Seriously, he (as did you) speaks about things
that have little-to-nothing to do with the
concrete subject. Originally I meant that the
standard model offers reacher choice to the
programmer but not what exactly the programmer should choose or do. Then you stareted giving
lesons about how we must write and how we mustn’t
write software - THAT is off-topic. Do you see
the difference?
No.

You’re arguing that handles are a bad idea (in general). I’m arguing that they are good.

Your arguments against handles and for numbers use bad programming techniques. Indeed, the best argument for handles is that they encourage good programming. As such, in order to argue for them, I must be able to discuss what is and is not good programming. Indeed, this argument also needs to get into why it is or is not good programming. If it is “off topic” to use these arguments, then I don’t have a case.

Put it this way. You say that the texture object mechanism allows for options. If you’re arguing for a mechanism because it allows for options, you are implicitly arguing that these options are both valid and benificial. Ergo, I should get to argue that these options are superfluous and/or promote bad programming. Otherwise, I could say that ripping out the object mechanism, forcing the user to go back to the days of 1.0, gives the user “options” too. Obviously, these are bad options, and you can make a case for it. As such, I get to make a case for why these options that you want are bad. And Dirk gets to make the case as to why they are good.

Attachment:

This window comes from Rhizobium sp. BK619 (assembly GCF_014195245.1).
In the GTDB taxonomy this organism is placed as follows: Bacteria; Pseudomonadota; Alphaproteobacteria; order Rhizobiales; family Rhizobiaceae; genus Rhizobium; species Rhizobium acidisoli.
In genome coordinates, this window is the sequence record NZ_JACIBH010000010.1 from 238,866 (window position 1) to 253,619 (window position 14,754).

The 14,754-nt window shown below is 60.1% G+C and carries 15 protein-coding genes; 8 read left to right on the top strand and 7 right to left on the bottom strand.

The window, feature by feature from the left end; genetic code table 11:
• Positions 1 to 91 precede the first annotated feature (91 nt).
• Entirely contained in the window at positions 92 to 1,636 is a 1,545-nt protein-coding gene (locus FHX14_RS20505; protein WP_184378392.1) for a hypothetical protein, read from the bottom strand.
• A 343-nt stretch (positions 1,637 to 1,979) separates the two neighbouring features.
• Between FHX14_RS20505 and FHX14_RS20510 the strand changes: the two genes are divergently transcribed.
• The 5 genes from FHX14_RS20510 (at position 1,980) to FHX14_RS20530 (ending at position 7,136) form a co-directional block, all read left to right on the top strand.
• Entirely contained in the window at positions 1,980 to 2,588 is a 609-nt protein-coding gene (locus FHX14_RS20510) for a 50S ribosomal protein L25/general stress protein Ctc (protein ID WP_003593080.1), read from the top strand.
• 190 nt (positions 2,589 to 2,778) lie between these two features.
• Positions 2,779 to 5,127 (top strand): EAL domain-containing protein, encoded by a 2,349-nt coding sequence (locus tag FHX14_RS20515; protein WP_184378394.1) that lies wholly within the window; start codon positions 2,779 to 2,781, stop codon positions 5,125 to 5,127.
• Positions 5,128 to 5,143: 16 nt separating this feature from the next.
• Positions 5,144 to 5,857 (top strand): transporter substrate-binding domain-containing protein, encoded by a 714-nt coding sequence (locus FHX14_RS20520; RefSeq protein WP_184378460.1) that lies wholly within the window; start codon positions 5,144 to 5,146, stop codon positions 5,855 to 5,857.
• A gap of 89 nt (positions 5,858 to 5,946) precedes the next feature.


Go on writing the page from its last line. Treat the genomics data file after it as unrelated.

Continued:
Otherwise, you are winning the argument because I don’t get to give my side of the case.

I would suggest
to the OpenGL vendors not to mix both models
but to keep the old one until OpenGL 2.0 and
then switch at once for all objects.
This is getting off-topic, but it bears noting. Apparently, GL 2.0 is not going to be a revision of the API, but instead the same kinds of difference between GL 1.4 and 1.5. Adding some things to the core, promoting ARB extensions, etc. So the handle vs. texture object stuff will be around for a while.

About the superbuffers: they are emerging to be
so cumbersome and heavy to work with that I would
suggest to the OpenGL vendors to chuck them up
altogether and to start all over.
I agree, except for the starting over part (abondon it. We’re getting what we need through this path). However, I doubt ATi will agree. It all depends on what happened in the March ARB meeting, but the notes aren’t up yet.

l_belev does offend quite some right from the start of his existance… good luck for getting accepted…

i’m all for the Gen functions. not because i actually like them, but because they are the way opengl works all the time.

in the end, in any real code, it happens to simply result in this

 GLuint id = -1; glGenX(1,&id); 

instead of this

 GLhandle id = glCreateX(); 

wow… that difference. the important thing to me is to be consistent. something, nvidia missed for a long time with their proprietary extensions, that simply didn’t fit the opengl style. now, this one IS an opengl style extension, and great work. superbuffers on the other hand… i don’t get them (both not in drivers, and not in brain:D).

hope we get this one, and soon.

By the way:
Why aren’t there any functions in EXT_render_target to query which textures are bound to a render target object? There is only GetRenderTargetParameter{if}vEXT… Am I able to query the textures with this function?

Originally posted by davepermen:
l_belev does offend quite some right from the start of his existance… good luck for getting accepted…

Ok, sorry for that if you interpret it this way,
but I was provoked. Note that I wasnt the first
to attack but at first I was attacked.
I’m never the first to start flaming someone, I’m
a big believer in the constructive cooperation.

Generally I assume that the people at this
forum are rationally driven rather than
emotionally driven, so in this sence I don’t
care much for things like acceptance for myself
as long as they are willing to accept any valuable
ideas no matter who is offering them.